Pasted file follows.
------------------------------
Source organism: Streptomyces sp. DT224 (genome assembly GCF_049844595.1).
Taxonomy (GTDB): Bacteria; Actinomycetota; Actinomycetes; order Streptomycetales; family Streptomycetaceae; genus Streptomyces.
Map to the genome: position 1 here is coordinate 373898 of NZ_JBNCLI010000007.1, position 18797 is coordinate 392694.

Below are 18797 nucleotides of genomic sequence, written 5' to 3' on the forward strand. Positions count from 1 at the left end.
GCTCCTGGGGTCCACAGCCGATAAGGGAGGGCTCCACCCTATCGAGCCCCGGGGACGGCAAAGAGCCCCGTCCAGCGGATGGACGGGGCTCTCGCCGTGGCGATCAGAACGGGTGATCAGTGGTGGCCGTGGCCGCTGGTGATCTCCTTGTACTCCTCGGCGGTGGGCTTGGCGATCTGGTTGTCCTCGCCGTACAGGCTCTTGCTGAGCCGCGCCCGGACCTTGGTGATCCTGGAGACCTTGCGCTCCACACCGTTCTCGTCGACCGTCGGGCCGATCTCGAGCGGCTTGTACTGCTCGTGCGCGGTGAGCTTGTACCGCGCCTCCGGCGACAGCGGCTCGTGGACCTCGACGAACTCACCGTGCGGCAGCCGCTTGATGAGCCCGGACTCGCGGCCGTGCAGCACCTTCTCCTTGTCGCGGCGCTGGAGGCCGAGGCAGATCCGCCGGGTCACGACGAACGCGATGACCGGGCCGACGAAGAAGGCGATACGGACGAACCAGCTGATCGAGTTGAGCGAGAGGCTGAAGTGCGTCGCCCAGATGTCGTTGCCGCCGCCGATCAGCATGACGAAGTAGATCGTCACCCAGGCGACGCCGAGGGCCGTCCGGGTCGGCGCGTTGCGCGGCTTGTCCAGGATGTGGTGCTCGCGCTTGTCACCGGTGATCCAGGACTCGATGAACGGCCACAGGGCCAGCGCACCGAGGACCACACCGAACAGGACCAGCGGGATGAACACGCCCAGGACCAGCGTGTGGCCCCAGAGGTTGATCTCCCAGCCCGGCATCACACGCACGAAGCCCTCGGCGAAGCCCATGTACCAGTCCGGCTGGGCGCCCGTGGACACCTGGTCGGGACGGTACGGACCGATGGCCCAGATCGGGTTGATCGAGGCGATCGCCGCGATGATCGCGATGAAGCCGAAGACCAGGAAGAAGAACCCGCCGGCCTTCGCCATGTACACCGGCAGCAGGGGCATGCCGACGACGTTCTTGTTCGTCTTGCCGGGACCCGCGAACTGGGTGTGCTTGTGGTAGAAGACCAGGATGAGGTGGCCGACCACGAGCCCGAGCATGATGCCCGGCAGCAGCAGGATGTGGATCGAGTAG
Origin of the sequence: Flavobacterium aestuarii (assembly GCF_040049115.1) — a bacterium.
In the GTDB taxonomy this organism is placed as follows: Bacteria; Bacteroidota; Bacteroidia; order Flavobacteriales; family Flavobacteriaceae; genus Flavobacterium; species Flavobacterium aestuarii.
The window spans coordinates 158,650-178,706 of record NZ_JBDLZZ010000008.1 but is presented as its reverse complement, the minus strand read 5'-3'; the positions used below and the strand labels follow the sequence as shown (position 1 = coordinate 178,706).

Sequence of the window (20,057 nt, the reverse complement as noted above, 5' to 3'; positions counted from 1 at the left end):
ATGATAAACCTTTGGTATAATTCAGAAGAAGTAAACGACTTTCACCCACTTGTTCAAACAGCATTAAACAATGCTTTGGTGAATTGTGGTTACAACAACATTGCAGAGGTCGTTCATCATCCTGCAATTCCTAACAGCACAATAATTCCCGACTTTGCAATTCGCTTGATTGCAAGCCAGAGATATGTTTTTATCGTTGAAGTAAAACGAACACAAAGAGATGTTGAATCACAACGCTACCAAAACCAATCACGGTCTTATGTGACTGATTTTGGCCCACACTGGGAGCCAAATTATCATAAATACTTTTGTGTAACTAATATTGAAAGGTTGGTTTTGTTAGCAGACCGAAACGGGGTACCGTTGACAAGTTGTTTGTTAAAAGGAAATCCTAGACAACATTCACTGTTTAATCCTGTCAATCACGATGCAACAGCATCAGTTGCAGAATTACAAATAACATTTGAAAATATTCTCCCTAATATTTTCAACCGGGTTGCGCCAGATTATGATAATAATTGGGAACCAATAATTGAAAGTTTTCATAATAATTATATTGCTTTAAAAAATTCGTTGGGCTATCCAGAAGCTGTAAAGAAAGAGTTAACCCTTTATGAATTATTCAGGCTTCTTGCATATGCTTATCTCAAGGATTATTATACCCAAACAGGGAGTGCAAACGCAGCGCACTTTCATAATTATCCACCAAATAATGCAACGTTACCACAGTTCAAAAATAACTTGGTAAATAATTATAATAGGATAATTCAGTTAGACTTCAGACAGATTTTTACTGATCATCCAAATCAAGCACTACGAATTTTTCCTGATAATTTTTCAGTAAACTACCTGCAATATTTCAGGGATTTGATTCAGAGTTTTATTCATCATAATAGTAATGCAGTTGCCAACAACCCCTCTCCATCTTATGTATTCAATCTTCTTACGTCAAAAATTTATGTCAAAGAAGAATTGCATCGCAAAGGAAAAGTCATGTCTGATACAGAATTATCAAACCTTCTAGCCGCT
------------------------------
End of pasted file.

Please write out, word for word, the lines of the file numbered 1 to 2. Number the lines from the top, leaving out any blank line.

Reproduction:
Source organism: Streptomyces sp. DT224 (genome assembly GCF_049844595.1).
Taxonomy (GTDB): Bacteria; Actinomycetota; Actinomycetes; order Streptomycetales; family Streptomycetaceae; genus Streptomyces.